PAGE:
Aug 31, 2012 Blue Note
These closed yesterday: Sabu, Palo Congo, Blue Note 1561. I must admit, this is one I’ve never owned in any form, so 1561 has always been a blank in my Blue Note Collection. How is this record? Is it worth a listen? This one was in VG++ condition for the record and VG for the cover. It sold for $811. This one didn’t look quite right to me: Sonny Rollins, Volume 1, Blue Note 1542. It was listed as an original pressing, although it was a West 63rd Street pressing, so it wasn’t quite an original as we define it here. And it looked like the wrong cover for an original. The start price was about $300 and there were no bidders, which seems appropriate.
This one also has no bids and is closing in just a few hours: Kenny Burrell, Blue Lights Volume 2, Blue Note 1597. This is an original pressing with the Andy Warhol cover. The record is listed in VG condition with “quite a few surface scratches.” The cover is listed as VG++. The start price is around $200, which is pretty tempting if the cover is, indeed, really VG++.
Here’s another temptation:
Aug 27, 2012 News
CeeDee mentions the impending shutdown of Colony Records in Reader Forum: Music Shop Recognizes Somber Tune: It’s Final Coda. Other than the requisite sadness of the closing of an institution affiliated with the music of our era, I will shed no tears for the closing of Colony. In my 40 years of jazz record collecting I don’t think I ever purchased a single record there. The prices were always way out of reach, the condition of the records spotty, and the attitude of the store personnel was marginal, at best. In the past few years what little vinyl they actually sold was not on display and you had to basically make an appointment to see a bunch of overpriced records in the basement.
Tags: Colony Records
Aug 25, 2012 Features
I saw a terrific new play last night called Satchmo at the Waldorf. The play is by the Wall Street Journal critic Terry Teachout, who has been cited before at Jazz Collector for an article he wrote several years ago called “Can Jazz Be Saved?” This is Teachout’s first play and he’s done a remarkable job of piercing through the public persona of Armstrong and giving us a portrait of the man and musician. Teachout’s writing is aided considerably by the performance of John Douglas Thompson in a dynamic solo effort in which he plays Armstrong as well as his long-time manager Joe Glaser and Miles Davis. The play takes place backstage at the Waldorf Astoria hotel in New York just several months before Armstrong’s death in 1971. I would hope and expect that most of the readers here at Jazz Collector recognize the genius of Armstrong and his seminal contributions to jazz even though we don’t write about him very often. Indeed, he is not part of the “Jazz Collector Era” we talk about and his records are not often among the collectible Blue Notes and Prestiges that make up the bulk of our postings. But none of the music we love and cherish here happens without him coming first, right?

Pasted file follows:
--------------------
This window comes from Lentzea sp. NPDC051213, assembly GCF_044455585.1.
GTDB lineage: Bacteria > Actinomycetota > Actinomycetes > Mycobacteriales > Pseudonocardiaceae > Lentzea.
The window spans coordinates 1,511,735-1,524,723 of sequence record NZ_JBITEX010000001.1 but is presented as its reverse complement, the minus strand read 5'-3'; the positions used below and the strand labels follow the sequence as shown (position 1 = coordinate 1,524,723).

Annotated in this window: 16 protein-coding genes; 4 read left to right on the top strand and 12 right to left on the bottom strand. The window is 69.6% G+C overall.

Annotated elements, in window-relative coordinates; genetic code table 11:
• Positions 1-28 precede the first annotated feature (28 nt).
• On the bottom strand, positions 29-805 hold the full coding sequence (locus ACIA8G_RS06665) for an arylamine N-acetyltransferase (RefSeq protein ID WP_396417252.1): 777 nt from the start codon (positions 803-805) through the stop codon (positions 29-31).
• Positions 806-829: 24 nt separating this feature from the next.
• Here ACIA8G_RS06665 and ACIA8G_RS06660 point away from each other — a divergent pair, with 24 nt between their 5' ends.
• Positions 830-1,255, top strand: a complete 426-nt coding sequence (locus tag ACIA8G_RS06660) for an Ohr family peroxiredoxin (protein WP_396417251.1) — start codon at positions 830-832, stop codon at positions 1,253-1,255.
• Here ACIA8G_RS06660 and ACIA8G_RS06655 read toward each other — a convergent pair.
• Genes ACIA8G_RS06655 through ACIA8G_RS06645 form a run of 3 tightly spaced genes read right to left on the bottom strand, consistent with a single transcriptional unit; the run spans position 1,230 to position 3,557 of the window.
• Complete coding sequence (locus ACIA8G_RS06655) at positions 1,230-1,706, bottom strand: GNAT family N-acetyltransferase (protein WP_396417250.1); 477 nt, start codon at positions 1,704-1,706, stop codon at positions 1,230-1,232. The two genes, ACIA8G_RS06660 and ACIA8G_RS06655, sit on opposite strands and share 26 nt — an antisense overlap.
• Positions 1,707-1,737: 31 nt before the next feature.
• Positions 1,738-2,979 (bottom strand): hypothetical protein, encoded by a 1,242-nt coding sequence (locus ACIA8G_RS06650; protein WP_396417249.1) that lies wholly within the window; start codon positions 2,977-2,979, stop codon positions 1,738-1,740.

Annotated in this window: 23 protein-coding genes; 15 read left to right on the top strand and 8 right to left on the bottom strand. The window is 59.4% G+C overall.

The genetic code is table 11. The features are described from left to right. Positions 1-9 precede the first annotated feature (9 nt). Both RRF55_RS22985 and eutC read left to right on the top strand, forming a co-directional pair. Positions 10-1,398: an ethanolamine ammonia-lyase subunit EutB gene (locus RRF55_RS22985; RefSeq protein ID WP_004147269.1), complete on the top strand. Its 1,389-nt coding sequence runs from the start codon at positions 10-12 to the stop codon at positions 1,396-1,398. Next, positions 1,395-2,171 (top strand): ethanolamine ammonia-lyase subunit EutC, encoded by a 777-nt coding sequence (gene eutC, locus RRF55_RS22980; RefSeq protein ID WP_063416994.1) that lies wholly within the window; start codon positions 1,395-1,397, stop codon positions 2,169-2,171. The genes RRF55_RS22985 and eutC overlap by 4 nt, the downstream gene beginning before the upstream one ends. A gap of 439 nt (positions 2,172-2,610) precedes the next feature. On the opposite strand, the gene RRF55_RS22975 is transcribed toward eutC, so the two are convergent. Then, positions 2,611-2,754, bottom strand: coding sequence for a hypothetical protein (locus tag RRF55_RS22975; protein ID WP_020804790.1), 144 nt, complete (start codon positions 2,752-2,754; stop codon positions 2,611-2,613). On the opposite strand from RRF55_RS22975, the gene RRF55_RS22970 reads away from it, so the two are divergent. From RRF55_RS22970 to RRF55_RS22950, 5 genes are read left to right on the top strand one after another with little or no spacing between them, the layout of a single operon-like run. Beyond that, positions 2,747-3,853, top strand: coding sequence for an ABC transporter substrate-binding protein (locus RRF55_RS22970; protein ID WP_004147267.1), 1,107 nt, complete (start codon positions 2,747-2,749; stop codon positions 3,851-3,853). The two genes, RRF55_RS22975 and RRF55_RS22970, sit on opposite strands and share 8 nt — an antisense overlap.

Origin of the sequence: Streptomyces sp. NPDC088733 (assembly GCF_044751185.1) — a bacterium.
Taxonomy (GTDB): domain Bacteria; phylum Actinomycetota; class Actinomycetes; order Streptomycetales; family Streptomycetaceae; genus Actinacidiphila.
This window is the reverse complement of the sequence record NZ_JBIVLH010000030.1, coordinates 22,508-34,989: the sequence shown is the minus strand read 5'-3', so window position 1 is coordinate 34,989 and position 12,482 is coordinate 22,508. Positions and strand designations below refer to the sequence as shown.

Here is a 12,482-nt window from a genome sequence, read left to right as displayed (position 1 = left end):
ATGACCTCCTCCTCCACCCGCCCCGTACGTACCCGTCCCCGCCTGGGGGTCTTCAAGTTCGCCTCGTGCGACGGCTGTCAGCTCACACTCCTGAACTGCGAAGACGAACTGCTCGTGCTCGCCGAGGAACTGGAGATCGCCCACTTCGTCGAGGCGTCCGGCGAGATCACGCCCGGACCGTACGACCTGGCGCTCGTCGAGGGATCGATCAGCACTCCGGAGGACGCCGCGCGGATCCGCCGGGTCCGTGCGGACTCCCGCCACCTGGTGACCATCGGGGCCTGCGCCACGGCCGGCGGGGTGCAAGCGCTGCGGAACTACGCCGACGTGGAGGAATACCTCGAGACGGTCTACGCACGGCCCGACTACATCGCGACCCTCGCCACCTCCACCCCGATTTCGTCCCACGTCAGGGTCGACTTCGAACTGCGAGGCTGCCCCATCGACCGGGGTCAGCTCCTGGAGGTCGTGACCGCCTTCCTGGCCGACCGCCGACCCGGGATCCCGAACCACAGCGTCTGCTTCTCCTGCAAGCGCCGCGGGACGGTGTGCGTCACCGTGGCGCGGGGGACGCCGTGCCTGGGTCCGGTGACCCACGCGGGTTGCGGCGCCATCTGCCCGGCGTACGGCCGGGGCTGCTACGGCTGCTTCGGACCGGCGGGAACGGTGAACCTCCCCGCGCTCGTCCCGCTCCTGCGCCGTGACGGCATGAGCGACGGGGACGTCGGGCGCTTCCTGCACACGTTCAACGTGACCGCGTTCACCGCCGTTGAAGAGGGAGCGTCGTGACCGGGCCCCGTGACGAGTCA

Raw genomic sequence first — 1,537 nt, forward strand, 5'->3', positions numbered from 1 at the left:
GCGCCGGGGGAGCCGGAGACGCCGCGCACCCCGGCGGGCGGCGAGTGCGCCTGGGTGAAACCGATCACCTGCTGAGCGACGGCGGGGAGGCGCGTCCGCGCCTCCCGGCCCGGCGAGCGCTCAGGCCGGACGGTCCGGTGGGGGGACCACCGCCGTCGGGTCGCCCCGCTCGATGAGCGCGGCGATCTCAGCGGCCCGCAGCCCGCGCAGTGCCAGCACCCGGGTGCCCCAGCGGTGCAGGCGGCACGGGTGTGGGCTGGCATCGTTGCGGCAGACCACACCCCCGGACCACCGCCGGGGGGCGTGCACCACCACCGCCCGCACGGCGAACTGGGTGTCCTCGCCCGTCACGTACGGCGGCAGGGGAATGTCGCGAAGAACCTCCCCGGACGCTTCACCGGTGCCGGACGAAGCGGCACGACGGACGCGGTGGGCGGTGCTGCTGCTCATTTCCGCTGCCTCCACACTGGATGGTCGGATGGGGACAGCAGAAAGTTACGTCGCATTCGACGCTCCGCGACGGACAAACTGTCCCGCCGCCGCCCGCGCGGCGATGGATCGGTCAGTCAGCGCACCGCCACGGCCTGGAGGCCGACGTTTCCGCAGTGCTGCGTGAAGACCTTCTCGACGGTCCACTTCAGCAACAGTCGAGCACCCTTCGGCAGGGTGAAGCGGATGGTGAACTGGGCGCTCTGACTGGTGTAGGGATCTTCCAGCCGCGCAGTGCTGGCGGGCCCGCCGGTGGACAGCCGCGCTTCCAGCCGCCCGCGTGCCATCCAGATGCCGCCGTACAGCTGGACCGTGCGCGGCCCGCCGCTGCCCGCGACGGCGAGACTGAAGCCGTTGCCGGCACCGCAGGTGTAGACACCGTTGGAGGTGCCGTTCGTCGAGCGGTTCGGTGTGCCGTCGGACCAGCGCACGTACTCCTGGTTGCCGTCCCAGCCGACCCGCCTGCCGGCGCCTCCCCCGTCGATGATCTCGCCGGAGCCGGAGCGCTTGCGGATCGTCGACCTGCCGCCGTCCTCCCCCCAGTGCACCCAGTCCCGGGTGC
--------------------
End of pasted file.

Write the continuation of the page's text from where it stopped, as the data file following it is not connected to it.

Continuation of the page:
In Satchmo at the Waldorf Teachout takes us backstage after a performance. He uses the device of Armstrong dictating his life story into a tape recorder, but Armstrong realizes he is in the more comfortable setting of talking directly to an audience. A lot of the play covers the complex relationship between Armstrong and Glaser, which provides some of the dramatic tension that brings good theater to life. There are more than passing references to Armstrong’s relationship to the boppers, particularly Dizzy Gillespie and Miles Davis, and the deep pain and injustice he felt at being called an Uncle Tom.
Tags: Dizzy Gillespie, Gordon Edelstein, Joe Glaser, John Douglas Thompson, Miles Davis, Satchmo at the Waldorf, Shakespeare & Company, Terry Teachout, The Long Wharf Theater, The Waldorf Astoria, The Wall Street Journal
Aug 23, 2012 Prestige
Webster Young, For Lady, Prestige 7106. This was an original New York yellow label pressing that looked to be in VG++ condition for both the record and the cover. Always liked this record, featuring Mal Waldron and Paul Quinichette in addition to Young. This one did not sell. It had a top bid of $510 but failed to meet the seller’s reserve price.
This was from a different seller but also did not sell: Jackie McLean, Lights Out, Prestige 7035. This was an original New York pressing in what was described as pristine M- condition. The top bid was around $620, but that was lower than the reserve price. I’m surprised this one didn’t get a higher bid, and I’m sure the seller was too, but, to be fair, the seller’s feedback rating is less than 99 percent, which probably impacted the bidding.
Barbara Lea, Lea In Love, Prestige 7100. This was an original New York pressing. The record was M- and the cover was VG++. It sold for $385. This seller often has great records and has a strong reputation. I wonder why they vary their terminology between the Goldmine M-, VG+, VG, etc., and the E+, E, E-? Perhaps if they read Jazz Collector they will provide an answer.